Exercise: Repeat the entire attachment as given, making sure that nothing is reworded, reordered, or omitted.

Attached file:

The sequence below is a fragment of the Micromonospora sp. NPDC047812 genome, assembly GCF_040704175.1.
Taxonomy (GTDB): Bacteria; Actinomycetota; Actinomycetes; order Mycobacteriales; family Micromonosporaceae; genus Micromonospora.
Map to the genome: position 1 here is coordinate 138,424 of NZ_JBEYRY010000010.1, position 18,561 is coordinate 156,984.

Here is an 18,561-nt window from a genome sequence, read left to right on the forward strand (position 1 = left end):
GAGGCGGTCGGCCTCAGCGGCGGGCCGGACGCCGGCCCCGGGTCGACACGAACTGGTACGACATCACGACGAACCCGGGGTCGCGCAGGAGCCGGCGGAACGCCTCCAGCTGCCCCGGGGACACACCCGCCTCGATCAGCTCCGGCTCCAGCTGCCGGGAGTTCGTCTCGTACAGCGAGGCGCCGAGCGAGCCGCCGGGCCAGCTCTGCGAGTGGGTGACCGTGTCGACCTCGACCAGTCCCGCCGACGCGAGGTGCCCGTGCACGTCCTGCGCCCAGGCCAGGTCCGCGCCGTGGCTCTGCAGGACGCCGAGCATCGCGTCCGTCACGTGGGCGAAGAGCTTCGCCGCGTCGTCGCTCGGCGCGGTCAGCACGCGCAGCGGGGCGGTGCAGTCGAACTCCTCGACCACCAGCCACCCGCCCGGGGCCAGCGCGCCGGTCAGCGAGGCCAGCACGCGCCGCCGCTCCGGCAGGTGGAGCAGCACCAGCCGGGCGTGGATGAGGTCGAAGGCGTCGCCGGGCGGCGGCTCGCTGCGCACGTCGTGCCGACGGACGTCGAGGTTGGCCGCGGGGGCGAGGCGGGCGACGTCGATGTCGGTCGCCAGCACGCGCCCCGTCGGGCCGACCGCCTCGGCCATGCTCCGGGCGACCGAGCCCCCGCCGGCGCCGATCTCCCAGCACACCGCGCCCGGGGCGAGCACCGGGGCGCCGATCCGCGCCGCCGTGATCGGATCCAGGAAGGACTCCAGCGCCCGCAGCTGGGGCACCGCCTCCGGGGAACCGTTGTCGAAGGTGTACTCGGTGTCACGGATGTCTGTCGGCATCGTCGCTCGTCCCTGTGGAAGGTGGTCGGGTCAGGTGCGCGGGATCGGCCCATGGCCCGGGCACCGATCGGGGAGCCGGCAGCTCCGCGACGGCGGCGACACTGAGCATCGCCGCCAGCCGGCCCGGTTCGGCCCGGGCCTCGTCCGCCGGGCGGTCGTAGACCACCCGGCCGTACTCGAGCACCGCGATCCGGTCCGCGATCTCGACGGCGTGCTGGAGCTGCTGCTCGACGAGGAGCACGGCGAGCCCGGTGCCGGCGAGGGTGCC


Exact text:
The sequence below is a fragment of the Micromonospora sp. NPDC047812 genome, assembly GCF_040704175.1.
Taxonomy (GTDB): Bacteria; Actinomycetota; Actinomycetes; order Mycobacteriales; family Micromonosporaceae; genus Micromonospora.
Map to the genome: position 1 here is coordinate 138,424 of NZ_JBEYRY010000010.1, position 18,561 is coordinate 156,984.

Here is an 18,561-nt window from a genome sequence, read left to right on the forward strand (position 1 = left end):
GAGGCGGTCGGCCTCAGCGGCGGGCCGGACGCCGGCCCCGGGTCGACACGAACTGGTACGACATCACGACGAACCCGGGGTCGCGCAGGAGCCGGCGGAACGCCTCCAGCTGCCCCGGGGACACACCCGCCTCGATCAGCTCCGGCTCCAGCTGCCGGGAGTTCGTCTCGTACAGCGAGGCGCCGAGCGAGCCGCCGGGCCAGCTCTGCGAGTGGGTGACCGTGTCGACCTCGACCAGTCCCGCCGACGCGAGGTGCCCGTGCACGTCCTGCGCCCAGGCCAGGTCCGCGCCGTGGCTCTGCAGGACGCCGAGCATCGCGTCCGTCACGTGGGCGAAGAGCTTCGCCGCGTCGTCGCTCGGCGCGGTCAGCACGCGCAGCGGGGCGGTGCAGTCGAACTCCTCGACCACCAGCCACCCGCCCGGGGCCAGCGCGCCGGTCAGCGAGGCCAGCACGCGCCGCCGCTCCGGCAGGTGGAGCAGCACCAGCCGGGCGTGGATGAGGTCGAAGGCGTCGCCGGGCGGCGGCTCGCTGCGCACGTCGTGCCGACGGACGTCGAGGTTGGCCGCGGGGGCGAGGCGGGCGACGTCGATGTCGGTCGCCAGCACGCGCCCCGTCGGGCCGACCGCCTCGGCCATGCTCCGGGCGACCGAGCCCCCGCCGGCGCCGATCTCCCAGCACACCGCGCCCGGGGCGAGCACCGGGGCGCCGATCCGCGCCGCCGTGATCGGATCCAGGAAGGACTCCAGCGCCCGCAGCTGGGGCACCGCCTCCGGGGAACCGTTGTCGAAGGTGTACTCGGTGTCACGGATGTCTGTCGGCATCGTCGCTCGTCCCTGTGGAAGGTGGTCGGGTCAGGTGCGCGGGATCGGCCCATGGCCCGGGCACCGATCGGGGAGCCGGCAGCTCCGCGACGGCGGCGACACTGAGCATCGCCGCCAGCCGGCCCGGTTCGGCCCGGGCCTCGTCCGCCGGGCGGTCGTAGACCACCCGGCCGTACTCGAGCACCGCGATCCGGTCCGCGATCTCGACGGCGTGCTGGAGCTGCTGCTCGACGAGGAGCACGGCGAGCCCGGTGCCGGCGAGGGTGCC